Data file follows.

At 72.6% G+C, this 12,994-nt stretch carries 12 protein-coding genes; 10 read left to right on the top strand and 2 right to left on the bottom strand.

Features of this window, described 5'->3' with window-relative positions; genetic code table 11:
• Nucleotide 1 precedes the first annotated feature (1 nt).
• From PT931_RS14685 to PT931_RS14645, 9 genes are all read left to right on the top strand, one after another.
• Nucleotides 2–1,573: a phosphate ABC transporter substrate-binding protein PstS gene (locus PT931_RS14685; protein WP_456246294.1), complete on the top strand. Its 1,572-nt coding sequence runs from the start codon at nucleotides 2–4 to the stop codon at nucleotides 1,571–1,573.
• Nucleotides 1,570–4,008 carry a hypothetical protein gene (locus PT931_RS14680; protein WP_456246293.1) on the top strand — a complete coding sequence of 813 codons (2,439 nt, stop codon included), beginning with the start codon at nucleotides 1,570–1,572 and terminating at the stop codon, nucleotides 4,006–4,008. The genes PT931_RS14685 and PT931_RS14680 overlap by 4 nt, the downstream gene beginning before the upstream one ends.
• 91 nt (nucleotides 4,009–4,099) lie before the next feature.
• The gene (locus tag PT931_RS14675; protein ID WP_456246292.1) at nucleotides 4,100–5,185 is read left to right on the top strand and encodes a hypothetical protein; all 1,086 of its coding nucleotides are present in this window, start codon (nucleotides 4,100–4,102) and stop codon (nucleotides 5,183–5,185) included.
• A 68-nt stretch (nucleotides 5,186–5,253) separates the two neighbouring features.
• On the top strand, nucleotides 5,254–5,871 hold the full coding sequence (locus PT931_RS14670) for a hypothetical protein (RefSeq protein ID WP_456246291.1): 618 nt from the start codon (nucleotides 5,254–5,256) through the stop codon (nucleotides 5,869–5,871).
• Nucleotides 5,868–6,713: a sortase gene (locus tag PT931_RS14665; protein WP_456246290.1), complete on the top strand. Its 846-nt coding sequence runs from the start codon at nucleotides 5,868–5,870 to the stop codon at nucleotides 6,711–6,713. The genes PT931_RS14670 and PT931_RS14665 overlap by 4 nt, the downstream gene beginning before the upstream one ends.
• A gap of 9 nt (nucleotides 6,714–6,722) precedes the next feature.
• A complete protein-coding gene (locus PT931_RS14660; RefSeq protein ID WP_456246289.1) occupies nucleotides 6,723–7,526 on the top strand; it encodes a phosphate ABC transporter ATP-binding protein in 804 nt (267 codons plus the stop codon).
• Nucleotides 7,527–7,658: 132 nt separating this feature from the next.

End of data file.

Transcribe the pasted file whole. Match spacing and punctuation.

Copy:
At 72.6% G+C, this 12,994-nt stretch carries 12 protein-coding genes; 10 read left to right on the top strand and 2 right to left on the bottom strand.

Features of this window, described 5'->3' with window-relative positions; genetic code table 11:
• Nucleotide 1 precedes the first annotated feature (1 nt).
• From PT931_RS14685 to PT931_RS14645, 9 genes are all read left to right on the top strand, one after another.
• Nucleotides 2–1,573: a phosphate ABC transporter substrate-binding protein PstS gene (locus PT931_RS14685; protein WP_456246294.1), complete on the top strand. Its 1,572-nt coding sequence runs from the start codon at nucleotides 2–4 to the stop codon at nucleotides 1,571–1,573.
• Nucleotides 1,570–4,008 carry a hypothetical protein gene (locus PT931_RS14680; protein WP_456246293.1) on the top strand — a complete coding sequence of 813 codons (2,439 nt, stop codon included), beginning with the start codon at nucleotides 1,570–1,572 and terminating at the stop codon, nucleotides 4,006–4,008. The genes PT931_RS14685 and PT931_RS14680 overlap by 4 nt, the downstream gene beginning before the upstream one ends.
• 91 nt (nucleotides 4,009–4,099) lie before the next feature.
• The gene (locus tag PT931_RS14675; protein ID WP_456246292.1) at nucleotides 4,100–5,185 is read left to right on the top strand and encodes a hypothetical protein; all 1,086 of its coding nucleotides are present in this window, start codon (nucleotides 4,100–4,102) and stop codon (nucleotides 5,183–5,185) included.
• A 68-nt stretch (nucleotides 5,186–5,253) separates the two neighbouring features.
• On the top strand, nucleotides 5,254–5,871 hold the full coding sequence (locus PT931_RS14670) for a hypothetical protein (RefSeq protein ID WP_456246291.1): 618 nt from the start codon (nucleotides 5,254–5,256) through the stop codon (nucleotides 5,869–5,871).
• Nucleotides 5,868–6,713: a sortase gene (locus tag PT931_RS14665; protein WP_456246290.1), complete on the top strand. Its 846-nt coding sequence runs from the start codon at nucleotides 5,868–5,870 to the stop codon at nucleotides 6,711–6,713. The genes PT931_RS14670 and PT931_RS14665 overlap by 4 nt, the downstream gene beginning before the upstream one ends.
• A gap of 9 nt (nucleotides 6,714–6,722) precedes the next feature.
• A complete protein-coding gene (locus PT931_RS14660; RefSeq protein ID WP_456246289.1) occupies nucleotides 6,723–7,526 on the top strand; it encodes a phosphate ABC transporter ATP-binding protein in 804 nt (267 codons plus the stop codon).
• Nucleotides 7,527–7,658: 132 nt separating this feature from the next.